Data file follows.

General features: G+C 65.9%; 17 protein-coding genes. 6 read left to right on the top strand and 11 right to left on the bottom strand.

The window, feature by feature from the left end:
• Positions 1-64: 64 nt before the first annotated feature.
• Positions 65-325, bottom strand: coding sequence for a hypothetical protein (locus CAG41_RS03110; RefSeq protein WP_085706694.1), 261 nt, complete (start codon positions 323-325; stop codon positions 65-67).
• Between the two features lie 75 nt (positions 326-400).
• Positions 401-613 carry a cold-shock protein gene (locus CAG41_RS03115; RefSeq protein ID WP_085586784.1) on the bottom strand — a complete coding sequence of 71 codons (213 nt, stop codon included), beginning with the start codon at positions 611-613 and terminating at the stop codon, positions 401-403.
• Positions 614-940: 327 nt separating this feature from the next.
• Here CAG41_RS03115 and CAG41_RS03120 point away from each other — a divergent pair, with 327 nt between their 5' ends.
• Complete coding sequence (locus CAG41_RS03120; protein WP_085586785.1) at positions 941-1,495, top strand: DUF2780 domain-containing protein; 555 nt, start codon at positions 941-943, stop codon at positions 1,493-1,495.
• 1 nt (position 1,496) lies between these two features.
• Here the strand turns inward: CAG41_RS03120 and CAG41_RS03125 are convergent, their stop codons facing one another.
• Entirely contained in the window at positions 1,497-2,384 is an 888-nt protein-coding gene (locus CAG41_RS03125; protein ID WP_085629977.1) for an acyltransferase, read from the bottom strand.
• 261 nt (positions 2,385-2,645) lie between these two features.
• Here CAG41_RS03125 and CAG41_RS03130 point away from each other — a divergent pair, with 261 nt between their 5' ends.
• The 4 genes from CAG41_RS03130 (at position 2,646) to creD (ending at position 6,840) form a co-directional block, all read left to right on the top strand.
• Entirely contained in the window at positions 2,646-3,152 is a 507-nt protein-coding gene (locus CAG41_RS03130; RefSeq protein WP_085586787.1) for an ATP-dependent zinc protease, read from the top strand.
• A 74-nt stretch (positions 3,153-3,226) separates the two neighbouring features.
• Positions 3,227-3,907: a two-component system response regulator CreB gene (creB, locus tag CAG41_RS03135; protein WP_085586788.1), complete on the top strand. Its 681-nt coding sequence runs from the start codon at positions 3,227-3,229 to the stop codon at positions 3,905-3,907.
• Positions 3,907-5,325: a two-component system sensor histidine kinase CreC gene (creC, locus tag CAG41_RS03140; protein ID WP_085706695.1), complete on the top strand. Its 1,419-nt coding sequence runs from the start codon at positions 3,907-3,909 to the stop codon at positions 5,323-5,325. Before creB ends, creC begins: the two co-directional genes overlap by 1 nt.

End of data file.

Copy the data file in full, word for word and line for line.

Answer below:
General features: G+C 65.9%; 17 protein-coding genes. 6 read left to right on the top strand and 11 right to left on the bottom strand.

The window, feature by feature from the left end:
• Positions 1-64: 64 nt before the first annotated feature.
• Positions 65-325, bottom strand: coding sequence for a hypothetical protein (locus CAG41_RS03110; RefSeq protein WP_085706694.1), 261 nt, complete (start codon positions 323-325; stop codon positions 65-67).
• Between the two features lie 75 nt (positions 326-400).
• Positions 401-613 carry a cold-shock protein gene (locus CAG41_RS03115; RefSeq protein ID WP_085586784.1) on the bottom strand — a complete coding sequence of 71 codons (213 nt, stop codon included), beginning with the start codon at positions 611-613 and terminating at the stop codon, positions 401-403.
• Positions 614-940: 327 nt separating this feature from the next.
• Here CAG41_RS03115 and CAG41_RS03120 point away from each other — a divergent pair, with 327 nt between their 5' ends.
• Complete coding sequence (locus CAG41_RS03120; protein WP_085586785.1) at positions 941-1,495, top strand: DUF2780 domain-containing protein; 555 nt, start codon at positions 941-943, stop codon at positions 1,493-1,495.
• 1 nt (position 1,496) lies between these two features.
• Here the strand turns inward: CAG41_RS03120 and CAG41_RS03125 are convergent, their stop codons facing one another.
• Entirely contained in the window at positions 1,497-2,384 is an 888-nt protein-coding gene (locus CAG41_RS03125; protein ID WP_085629977.1) for an acyltransferase, read from the bottom strand.
• 261 nt (positions 2,385-2,645) lie between these two features.
• Here CAG41_RS03125 and CAG41_RS03130 point away from each other — a divergent pair, with 261 nt between their 5' ends.
• The 4 genes from CAG41_RS03130 (at position 2,646) to creD (ending at position 6,840) form a co-directional block, all read left to right on the top strand.
• Entirely contained in the window at positions 2,646-3,152 is a 507-nt protein-coding gene (locus CAG41_RS03130; RefSeq protein WP_085586787.1) for an ATP-dependent zinc protease, read from the top strand.
• A 74-nt stretch (positions 3,153-3,226) separates the two neighbouring features.
• Positions 3,227-3,907: a two-component system response regulator CreB gene (creB, locus tag CAG41_RS03135; protein WP_085586788.1), complete on the top strand. Its 681-nt coding sequence runs from the start codon at positions 3,227-3,229 to the stop codon at positions 3,905-3,907.
• Positions 3,907-5,325: a two-component system sensor histidine kinase CreC gene (creC, locus tag CAG41_RS03140; protein ID WP_085706695.1), complete on the top strand. Its 1,419-nt coding sequence runs from the start codon at positions 3,907-3,909 to the stop codon at positions 5,323-5,325. Before creB ends, creC begins: the two co-directional genes overlap by 1 nt.